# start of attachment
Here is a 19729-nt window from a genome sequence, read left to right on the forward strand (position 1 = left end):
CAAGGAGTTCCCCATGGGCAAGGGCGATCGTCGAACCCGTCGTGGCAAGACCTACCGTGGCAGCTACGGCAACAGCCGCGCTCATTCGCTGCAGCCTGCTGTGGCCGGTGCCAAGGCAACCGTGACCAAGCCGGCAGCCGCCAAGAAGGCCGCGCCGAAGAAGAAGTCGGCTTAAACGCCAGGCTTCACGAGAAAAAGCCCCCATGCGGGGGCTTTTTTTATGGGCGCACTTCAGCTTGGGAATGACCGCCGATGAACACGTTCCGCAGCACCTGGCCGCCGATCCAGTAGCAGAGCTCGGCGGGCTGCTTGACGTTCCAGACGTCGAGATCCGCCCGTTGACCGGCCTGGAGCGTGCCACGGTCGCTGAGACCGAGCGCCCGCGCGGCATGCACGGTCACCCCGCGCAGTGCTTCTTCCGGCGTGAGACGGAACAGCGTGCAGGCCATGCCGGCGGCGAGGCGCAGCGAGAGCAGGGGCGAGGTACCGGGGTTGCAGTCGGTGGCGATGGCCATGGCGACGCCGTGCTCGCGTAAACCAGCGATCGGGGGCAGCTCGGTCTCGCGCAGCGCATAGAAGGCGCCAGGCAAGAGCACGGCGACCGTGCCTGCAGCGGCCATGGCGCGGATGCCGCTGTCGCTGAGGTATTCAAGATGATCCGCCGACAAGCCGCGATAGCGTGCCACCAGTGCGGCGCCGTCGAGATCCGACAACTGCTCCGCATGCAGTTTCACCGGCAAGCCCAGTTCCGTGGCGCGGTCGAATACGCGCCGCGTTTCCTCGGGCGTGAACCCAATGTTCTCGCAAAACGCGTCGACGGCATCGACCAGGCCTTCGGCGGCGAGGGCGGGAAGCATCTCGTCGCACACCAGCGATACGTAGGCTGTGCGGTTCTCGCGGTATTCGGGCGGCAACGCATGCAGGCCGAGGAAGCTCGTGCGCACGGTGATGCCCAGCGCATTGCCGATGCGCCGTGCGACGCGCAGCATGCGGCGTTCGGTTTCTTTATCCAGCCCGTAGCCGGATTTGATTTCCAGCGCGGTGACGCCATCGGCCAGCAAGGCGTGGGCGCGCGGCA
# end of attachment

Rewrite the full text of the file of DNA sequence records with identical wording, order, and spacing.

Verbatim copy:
Here is a 19729-nt window from a genome sequence, read left to right on the forward strand (position 1 = left end):
CAAGGAGTTCCCCATGGGCAAGGGCGATCGTCGAACCCGTCGTGGCAAGACCTACCGTGGCAGCTACGGCAACAGCCGCGCTCATTCGCTGCAGCCTGCTGTGGCCGGTGCCAAGGCAACCGTGACCAAGCCGGCAGCCGCCAAGAAGGCCGCGCCGAAGAAGAAGTCGGCTTAAACGCCAGGCTTCACGAGAAAAAGCCCCCATGCGGGGGCTTTTTTTATGGGCGCACTTCAGCTTGGGAATGACCGCCGATGAACACGTTCCGCAGCACCTGGCCGCCGATCCAGTAGCAGAGCTCGGCGGGCTGCTTGACGTTCCAGACGTCGAGATCCGCCCGTTGACCGGCCTGGAGCGTGCCACGGTCGCTGAGACCGAGCGCCCGCGCGGCATGCACGGTCACCCCGCGCAGTGCTTCTTCCGGCGTGAGACGGAACAGCGTGCAGGCCATGCCGGCGGCGAGGCGCAGCGAGAGCAGGGGCGAGGTACCGGGGTTGCAGTCGGTGGCGATGGCCATGGCGACGCCGTGCTCGCGTAAACCAGCGATCGGGGGCAGCTCGGTCTCGCGCAGCGCATAGAAGGCGCCAGGCAAGAGCACGGCGACCGTGCCTGCAGCGGCCATGGCGCGGATGCCGCTGTCGCTGAGGTATTCAAGATGATCCGCCGACAAGCCGCGATAGCGTGCCACCAGTGCGGCGCCGTCGAGATCCGACAACTGCTCCGCATGCAGTTTCACCGGCAAGCCCAGTTCCGTGGCGCGGTCGAATACGCGCCGCGTTTCCTCGGGCGTGAACCCAATGTTCTCGCAAAACGCGTCGACGGCATCGACCAGGCCTTCGGCGGCGAGGGCGGGAAGCATCTCGTCGCACACCAGCGATACGTAGGCTGTGCGGTTCTCGCGGTATTCGGGCGGCAACGCATGCAGGCCGAGGAAGCTCGTGCGCACGGTGATGCCCAGCGCATTGCCGATGCGCCGTGCGACGCGCAGCATGCGGCGTTCGGTTTCTTTATCCAGCCCGTAGCCGGATTTGATTTCCAGCGCGGTGACGCCATCGGCCAGCAAGGCGTGGGCGCGCGGCA